a Sec. 101(d) of the Further Continuing Appropriations Act, 1983 (Public Law 97-377; 96 Stat. 1830 at 1876), and S. 2956, as reported in the Senate on Sept. 24, 1982, and made part of Public Law 97_377, appropriated $1,310,232,000 for "Administration of Foreign Affairs" during fiscal year 1983, itemized in following manner: salaries and expenses—$995,000,000; reopening consulates-$1,000,000; representation allowances_$3,876,000; acquisition, operation, and maintenance or buildings abroad-$193,040,000; acquisition, operation, and maintenance of buildings abroad (special foreign currency program,$8,360,000; emergencies in the diplomatic and consular service $4,400,000; buying power maintenance_$4,500,000; payment to the American Institute in Taiwan-$8,744,000; and payment to the Foreign Service Retirement and Disability Fund $91,312,000.

In addition to the regular fiscal year 1983 appropriation of $1,310,232,000 for the "Administration of Foreign Affairs" contained in Public Law 97-377, the Supplemental Appropriations Act, 1983 (Public Law 98-63) provided the following amounts: salaries and expenses$7,985,000, acquisition, operation, and maintenance of buildings abroad—$22,256,000; payment to the Foreign Serviæ Retirement and Disability Fund-$4,658,000; and salaries and expenses (increased pay costs)$21,711,000, of which $8,111,000 was derived by transfer from contributions to the international organizations.

3 Sec. 101(h) of the Continuing Appropriations Act, 1982 (Public Law 97–92; 95 Stat. 1183) and H.R. 4169, as passed by the House and made part of Public Law 97-92, appropriated $466,462,000 for "International Organizations and Conlerences" during fiscal year 1982 itemized in the following manner. contributions to international organizations-$398,240,000 including funds for the payment of assessed contributions to the Pan American Health Organization, and to reimburse the Pan American Health Organization for payments under the tax equalization program for employees who are U.S. citizens; contributions for international peacekeeping activities $60,938,000; international conferences and contingencies $7,284,000.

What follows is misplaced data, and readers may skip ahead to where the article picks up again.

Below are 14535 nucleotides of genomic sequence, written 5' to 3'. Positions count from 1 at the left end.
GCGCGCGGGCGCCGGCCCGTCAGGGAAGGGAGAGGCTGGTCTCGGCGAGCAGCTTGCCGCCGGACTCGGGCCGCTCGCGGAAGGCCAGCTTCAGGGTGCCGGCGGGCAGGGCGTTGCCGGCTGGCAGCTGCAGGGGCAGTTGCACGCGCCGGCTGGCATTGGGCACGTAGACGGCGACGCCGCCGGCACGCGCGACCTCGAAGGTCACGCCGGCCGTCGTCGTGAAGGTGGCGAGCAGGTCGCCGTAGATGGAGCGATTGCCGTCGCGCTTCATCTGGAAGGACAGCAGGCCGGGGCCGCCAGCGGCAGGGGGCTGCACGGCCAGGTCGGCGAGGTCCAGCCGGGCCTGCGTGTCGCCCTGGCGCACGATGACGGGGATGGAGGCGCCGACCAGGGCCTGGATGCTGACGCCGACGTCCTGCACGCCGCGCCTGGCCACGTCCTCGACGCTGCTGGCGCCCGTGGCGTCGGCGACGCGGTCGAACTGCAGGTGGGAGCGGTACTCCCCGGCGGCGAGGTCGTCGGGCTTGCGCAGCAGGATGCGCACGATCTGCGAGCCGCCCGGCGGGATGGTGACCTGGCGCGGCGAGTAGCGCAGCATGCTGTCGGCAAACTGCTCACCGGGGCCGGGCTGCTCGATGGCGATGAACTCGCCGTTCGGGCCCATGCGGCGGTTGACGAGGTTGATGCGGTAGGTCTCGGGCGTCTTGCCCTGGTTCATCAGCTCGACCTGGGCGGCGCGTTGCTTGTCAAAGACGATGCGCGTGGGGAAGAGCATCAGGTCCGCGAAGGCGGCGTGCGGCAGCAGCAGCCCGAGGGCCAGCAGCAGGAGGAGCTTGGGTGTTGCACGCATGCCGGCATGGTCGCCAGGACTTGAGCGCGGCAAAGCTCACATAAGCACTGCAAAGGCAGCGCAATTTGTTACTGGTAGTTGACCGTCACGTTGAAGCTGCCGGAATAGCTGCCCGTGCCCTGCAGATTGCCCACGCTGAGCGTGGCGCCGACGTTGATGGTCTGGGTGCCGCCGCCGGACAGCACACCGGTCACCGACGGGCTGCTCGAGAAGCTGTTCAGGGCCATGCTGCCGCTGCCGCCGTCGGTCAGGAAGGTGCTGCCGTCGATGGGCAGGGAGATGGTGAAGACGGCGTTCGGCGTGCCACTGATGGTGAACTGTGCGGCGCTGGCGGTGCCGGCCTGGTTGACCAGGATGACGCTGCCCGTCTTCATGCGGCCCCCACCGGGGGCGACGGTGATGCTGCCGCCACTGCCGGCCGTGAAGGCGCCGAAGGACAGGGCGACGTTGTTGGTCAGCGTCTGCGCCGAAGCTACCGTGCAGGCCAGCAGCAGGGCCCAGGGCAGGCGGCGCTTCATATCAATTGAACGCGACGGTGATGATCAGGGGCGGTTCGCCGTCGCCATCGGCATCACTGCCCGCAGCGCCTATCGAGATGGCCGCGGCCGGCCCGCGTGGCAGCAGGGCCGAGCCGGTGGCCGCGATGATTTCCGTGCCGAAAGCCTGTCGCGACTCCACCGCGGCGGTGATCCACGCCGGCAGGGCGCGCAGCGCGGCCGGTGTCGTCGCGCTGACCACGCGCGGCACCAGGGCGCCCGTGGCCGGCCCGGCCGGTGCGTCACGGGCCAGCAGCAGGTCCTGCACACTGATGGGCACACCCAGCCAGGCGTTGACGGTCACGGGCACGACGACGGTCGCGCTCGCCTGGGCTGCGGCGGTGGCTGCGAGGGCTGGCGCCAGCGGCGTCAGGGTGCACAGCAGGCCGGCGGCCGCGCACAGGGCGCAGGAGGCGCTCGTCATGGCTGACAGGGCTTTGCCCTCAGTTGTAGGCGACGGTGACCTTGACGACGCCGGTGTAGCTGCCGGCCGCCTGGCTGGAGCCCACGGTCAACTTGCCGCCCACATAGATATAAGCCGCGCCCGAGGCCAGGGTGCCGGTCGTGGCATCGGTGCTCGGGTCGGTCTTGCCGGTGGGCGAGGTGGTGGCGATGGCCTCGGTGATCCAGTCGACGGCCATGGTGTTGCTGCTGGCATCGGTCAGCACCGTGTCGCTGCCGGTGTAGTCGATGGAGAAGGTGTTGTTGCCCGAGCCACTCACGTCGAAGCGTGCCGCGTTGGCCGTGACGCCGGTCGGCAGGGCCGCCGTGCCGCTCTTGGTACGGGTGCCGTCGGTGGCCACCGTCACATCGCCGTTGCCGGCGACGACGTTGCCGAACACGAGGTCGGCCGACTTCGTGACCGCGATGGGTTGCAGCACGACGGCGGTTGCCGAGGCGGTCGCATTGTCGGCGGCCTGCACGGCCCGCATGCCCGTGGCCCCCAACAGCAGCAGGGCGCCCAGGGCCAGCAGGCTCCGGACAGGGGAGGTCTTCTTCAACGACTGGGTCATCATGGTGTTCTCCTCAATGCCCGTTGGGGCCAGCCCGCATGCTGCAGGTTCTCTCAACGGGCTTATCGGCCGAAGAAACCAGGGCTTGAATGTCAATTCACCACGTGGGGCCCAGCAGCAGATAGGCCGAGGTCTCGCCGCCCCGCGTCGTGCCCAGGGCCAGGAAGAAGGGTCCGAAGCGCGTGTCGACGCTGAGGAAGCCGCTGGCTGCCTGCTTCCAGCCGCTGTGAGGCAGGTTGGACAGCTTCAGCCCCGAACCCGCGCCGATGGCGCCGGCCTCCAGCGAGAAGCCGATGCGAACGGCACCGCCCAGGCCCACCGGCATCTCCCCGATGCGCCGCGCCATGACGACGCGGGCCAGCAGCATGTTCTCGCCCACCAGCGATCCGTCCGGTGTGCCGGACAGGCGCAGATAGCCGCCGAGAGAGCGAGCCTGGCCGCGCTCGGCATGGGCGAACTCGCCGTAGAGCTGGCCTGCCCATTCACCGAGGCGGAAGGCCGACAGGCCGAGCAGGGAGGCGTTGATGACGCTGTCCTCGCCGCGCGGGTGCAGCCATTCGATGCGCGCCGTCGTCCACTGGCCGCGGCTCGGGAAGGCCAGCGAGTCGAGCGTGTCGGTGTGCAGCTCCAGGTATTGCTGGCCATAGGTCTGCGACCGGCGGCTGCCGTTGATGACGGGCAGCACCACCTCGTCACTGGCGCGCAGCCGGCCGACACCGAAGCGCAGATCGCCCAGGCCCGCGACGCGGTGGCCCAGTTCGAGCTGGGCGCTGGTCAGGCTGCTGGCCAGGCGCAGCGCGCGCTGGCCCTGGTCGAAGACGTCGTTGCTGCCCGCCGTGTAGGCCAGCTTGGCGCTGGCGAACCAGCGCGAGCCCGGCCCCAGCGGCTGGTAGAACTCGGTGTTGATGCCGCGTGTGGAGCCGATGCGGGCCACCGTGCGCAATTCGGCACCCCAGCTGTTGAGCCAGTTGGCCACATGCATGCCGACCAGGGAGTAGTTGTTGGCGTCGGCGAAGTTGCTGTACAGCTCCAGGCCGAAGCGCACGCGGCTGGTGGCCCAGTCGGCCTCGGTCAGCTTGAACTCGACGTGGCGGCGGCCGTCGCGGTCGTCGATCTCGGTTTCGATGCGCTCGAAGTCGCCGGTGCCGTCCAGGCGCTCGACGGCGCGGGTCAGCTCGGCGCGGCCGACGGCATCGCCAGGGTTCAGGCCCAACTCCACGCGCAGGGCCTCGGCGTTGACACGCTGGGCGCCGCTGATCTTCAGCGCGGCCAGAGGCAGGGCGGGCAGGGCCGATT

*Sec. 101(d) or the Further Continuing Appropriations Act, 1983 (Public Law 97-377; 96 Stat. 1830 at 1877), and S. 2956, as reported in the Senate on Sept. 24, 1982, and made part of Public Law 97_377, appropriated $526,915,000 for "International Organizations and Conferences" during fiscal year 1983 itemized in the following manner: contributions to international organizations—$444,315,000, of which $12,506,000 shall be for payment of the full 1983 assessed contributions to the Inter-American Institute for Cooperation on Agriculture; contributions for international peacekceping activities—$73,400,000, of which not more than $50,000,000 shall be available for contributions to a United Nations Transition Assistance Group, upon a determination by the President; and international conferences and contingencies—$9,200,000.

Sec. 101(h) of the Continuing Appropriations Act, 1982 (Public Law 97–92; 95 Slat. 1183), and H.R. 4169. as passed by the House and made part of Public Law 97-92. appropriated $20,197,000 for "International Commissions" during fiscal year 1982 itemized in the following manner: International Boundary and Water Commission, United States and Mexico, salaries and expenses_$7,927,000, and for delailed plan preparation and construction of authorized projects—$1,186,000; American sections, international commissions—$2,847,000; and international fisheries commissions—$8,237,000. Subsequently, the Supplemental Appropriations Act, 1982 (Public Law 97-257; 96 Slat. 819 at 823) provided the following additional amounts: American Sections, International Commissions—$95,000 for the International Joint Commission to remain available until Sept. 30, 1983.

Sec. 101(d) of the Further Continuing Appropriations Act, 1983 (Public Law 97-377; 96 Stat. 1830 at 1866), and S. 2956, as reported in the Senate on Sept. 24, 1982 and made part of Public Law 97-377, appropriated $20,198,000 for "International Commissions" during fiscal year 1983 itemized in the following manner: International Boundary and Water Commission, United

Continued